On December 20, 1951, Experimental Breeder Reactor I (EBR-I) became the world’s first electricity-generating nuclear power plant when it produced sufficient electricity to illuminate four 200-watt light bulbs.
From Manhattan Project to Atomic Energy Commission
The reactor is located in the the state of Idaho between the Idaho Falls and Arco. The construction was designed by Walter Zinn and Enrico Fermi at the Argonne National Laboratory. The famous Italian physicist Fermi became next to his achievements on the projects, known for his contributions to the development of quantum theory, nuclear and particle physics, and statistical mechanics. On 2 December 1942 at 15:25 at the University of Chicago with the Chicago Pile No. 1 nuclear reactor he succeeded for the first time in carrying out a critical nuclear fission chain reaction, an achievement based on the theoretical preliminary work of Leó Szilárd. The Argonne National Laboratory was the first of the national laboratories established by the Manhattan Project and there, Fermi was able to continue his work on experimental physics and investigated neutron scattering. When the Manhattan Project was replaced by the Atomic Energy Commission in 1947, they accepted the power plant project and two years later, construction work in the the semidesert of Idaho began.
Nuclear Power Generation
The project’s objective was the demonstration of power generation and further nuclear research. The reactor’s core was able to be replaced and the coolant circuit as well as the primary and secondary circuit were powered by a liquid sodium-potassium alloy (NaK). The secondary circuit would transfer its energy in a heat exchanger into a water-steam-circuit that was finally able to power a combination of a generator and a turbine.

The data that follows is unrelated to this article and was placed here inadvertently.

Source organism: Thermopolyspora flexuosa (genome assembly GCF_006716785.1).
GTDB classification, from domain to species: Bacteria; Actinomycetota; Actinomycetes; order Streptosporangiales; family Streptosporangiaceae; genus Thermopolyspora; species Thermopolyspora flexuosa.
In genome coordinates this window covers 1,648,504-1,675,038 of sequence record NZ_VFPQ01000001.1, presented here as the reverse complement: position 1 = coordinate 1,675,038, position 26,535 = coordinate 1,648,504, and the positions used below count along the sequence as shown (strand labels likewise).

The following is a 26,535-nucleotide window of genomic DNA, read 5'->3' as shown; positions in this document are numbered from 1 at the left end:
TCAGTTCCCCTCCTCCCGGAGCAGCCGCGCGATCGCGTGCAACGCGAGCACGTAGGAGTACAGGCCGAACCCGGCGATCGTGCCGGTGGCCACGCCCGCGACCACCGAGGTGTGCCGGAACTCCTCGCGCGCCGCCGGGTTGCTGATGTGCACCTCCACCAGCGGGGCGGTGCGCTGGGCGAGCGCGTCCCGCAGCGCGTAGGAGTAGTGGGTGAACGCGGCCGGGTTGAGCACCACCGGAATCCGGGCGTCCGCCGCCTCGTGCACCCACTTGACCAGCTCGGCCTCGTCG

In August 1951, a first attempt failed because the reactor failed to provide the critical mass. However, the core was reconstructed and in December of the same year, a small amount of electric energy was ‘produced’. On day one, the energy lasted for only four light bulbs, but after a few days the reactor was able to provide the power for several research projects. The until then only theoretically assumed breeding process was achieved in 1953 for the first time.
From Production, over Partial Meltdown to Closing Down the Reactor
During its overall runtime, the reactors core was changed four times. The first consisted of only 52 kg of highly enriched uranium in a very dense construction for the time. The nuclear fuel for the next two was enriched uranium combined with 2% zirconium. During the operation of the second core, a partial meltdown occurred in 1955, but its effects were limited to the core itself. The last was called Mark IV and was installed in 1962. It consisted of plutonium and was therefore globally the first reactor, ‘producing’ electrical energy from fission of plutonium and that produced more fuel atoms than consumed. The reactor was closed in 1964 and replaced by the Experimental Breeding Reactor II. Shortly after, the area was announced a National Historic Landmark and can be visited during the summer by the general public.
Dr. Brian Sherron, Nuclear Accidents: Lessons Learned, 
References and Further Reading:
-  Argonne National Laboratory EBR-1
-  Page about EBR-1 at INL web site
-  Official Website
-  Windscale – A Nuclear Desaster, SciHi Blog
-  The First Self-Sustained Nuclear Chain Reaction, SciHi Blog
-  EBR-I at Wikidata
-  Leo Szilard and the Atomic Bomb, SciHi Blog
-  Dr. Brian Sherron, Nuclear Accidents: Lessons Learned, NCASVideo @ youtube
-  “Reactor Makes Electricity”. Popular Mechanics. 97 (3): 105. March 1952.
-  Map with Nuclear and Radiation Accidents, via Wikidata